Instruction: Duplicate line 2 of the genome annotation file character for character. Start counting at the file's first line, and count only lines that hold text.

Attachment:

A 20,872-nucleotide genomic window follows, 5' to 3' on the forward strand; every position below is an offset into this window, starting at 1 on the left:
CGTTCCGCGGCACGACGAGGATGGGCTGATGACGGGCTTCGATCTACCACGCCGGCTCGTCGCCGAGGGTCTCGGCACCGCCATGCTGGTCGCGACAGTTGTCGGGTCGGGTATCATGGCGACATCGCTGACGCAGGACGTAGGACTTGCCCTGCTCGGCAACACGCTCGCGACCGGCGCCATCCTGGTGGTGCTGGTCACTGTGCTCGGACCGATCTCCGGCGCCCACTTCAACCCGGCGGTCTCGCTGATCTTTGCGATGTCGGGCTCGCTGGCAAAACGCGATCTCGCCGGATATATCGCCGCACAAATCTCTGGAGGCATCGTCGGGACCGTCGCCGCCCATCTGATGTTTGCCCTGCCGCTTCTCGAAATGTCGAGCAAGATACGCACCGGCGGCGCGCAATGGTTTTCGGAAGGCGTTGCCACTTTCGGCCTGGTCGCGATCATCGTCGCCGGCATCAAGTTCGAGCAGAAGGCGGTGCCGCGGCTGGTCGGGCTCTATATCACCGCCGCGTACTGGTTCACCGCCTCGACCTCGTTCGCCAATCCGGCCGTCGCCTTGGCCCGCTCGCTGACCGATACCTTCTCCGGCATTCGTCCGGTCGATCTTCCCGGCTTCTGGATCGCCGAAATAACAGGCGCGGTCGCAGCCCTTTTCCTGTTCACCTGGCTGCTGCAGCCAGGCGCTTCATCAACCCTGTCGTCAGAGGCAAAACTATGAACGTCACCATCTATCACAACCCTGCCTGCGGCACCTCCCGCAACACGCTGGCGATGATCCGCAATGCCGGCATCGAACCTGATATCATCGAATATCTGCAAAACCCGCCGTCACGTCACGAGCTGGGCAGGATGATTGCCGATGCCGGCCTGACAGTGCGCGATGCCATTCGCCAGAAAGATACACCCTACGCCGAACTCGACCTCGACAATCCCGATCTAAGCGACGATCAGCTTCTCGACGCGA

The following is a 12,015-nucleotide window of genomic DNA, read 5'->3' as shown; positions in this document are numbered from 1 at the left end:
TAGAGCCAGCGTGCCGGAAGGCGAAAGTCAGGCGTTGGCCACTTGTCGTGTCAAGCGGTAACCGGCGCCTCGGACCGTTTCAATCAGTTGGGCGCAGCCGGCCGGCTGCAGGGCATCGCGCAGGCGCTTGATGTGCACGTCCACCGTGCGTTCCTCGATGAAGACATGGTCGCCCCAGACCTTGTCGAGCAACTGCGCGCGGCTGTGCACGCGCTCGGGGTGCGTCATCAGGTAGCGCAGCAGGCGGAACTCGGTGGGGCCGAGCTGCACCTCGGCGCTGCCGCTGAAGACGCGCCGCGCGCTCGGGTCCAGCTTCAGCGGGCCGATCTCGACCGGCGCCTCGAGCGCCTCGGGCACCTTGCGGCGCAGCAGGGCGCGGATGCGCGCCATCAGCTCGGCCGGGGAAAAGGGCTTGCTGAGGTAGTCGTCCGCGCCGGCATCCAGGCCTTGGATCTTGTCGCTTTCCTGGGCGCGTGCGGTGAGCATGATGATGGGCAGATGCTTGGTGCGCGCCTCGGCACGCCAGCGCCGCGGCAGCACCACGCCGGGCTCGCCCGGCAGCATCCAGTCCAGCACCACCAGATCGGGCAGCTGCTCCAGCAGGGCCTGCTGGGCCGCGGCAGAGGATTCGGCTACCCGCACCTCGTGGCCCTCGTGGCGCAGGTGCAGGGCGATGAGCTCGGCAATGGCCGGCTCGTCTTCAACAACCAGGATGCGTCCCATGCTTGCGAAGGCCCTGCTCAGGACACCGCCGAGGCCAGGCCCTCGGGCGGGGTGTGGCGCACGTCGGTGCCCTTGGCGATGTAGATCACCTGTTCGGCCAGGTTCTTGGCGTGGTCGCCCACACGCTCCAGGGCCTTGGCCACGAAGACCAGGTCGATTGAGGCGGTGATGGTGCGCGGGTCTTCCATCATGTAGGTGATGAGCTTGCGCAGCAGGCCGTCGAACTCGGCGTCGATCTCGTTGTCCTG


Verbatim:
CGTTCCGCGGCACGACGAGGATGGGCTGATGACGGGCTTCGATCTACCACGCCGGCTCGTCGCCGAGGGTCTCGGCACCGCCATGCTGGTCGCGACAGTTGTCGGGTCGGGTATCATGGCGACATCGCTGACGCAGGACGTAGGACTTGCCCTGCTCGGCAACACGCTCGCGACCGGCGCCATCCTGGTGGTGCTGGTCACTGTGCTCGGACCGATCTCCGGCGCCCACTTCAACCCGGCGGTCTCGCTGATCTTTGCGATGTCGGGCTCGCTGGCAAAACGCGATCTCGCCGGATATATCGCCGCACAAATCTCTGGAGGCATCGTCGGGACCGTCGCCGCCCATCTGATGTTTGCCCTGCCGCTTCTCGAAATGTCGAGCAAGATACGCACCGGCGGCGCGCAATGGTTTTCGGAAGGCGTTGCCACTTTCGGCCTGGTCGCGATCATCGTCGCCGGCATCAAGTTCGAGCAGAAGGCGGTGCCGCGGCTGGTCGGGCTCTATATCACCGCCGCGTACTGGTTCACCGCCTCGACCTCGTTCGCCAATCCGGCCGTCGCCTTGGCCCGCTCGCTGACCGATACCTTCTCCGGCATTCGTCCGGTCGATCTTCCCGGCTTCTGGATCGCCGAAATAACAGGCGCGGTCGCAGCCCTTTTCCTGTTCACCTGGCTGCTGCAGCCAGGCGCTTCATCAACCCTGTCGTCAGAGGCAAAACTATGAACGTCACCATCTATCACAACCCTGCCTGCGGCACCTCCCGCAACACGCTGGCGATGATCCGCAATGCCGGCATCGAACCTGATATCATCGAATATCTGCAAAACCCGCCGTCACGTCACGAGCTGGGCAGGATGATTGCCGATGCCGGCCTGACAGTGCGCGATGCCATTCGCCAGAAAGATACACCCTACGCCGAACTCGACCTCGACAATCCCGATCTAAGCGACGATCAGCTTCTCGACGCGA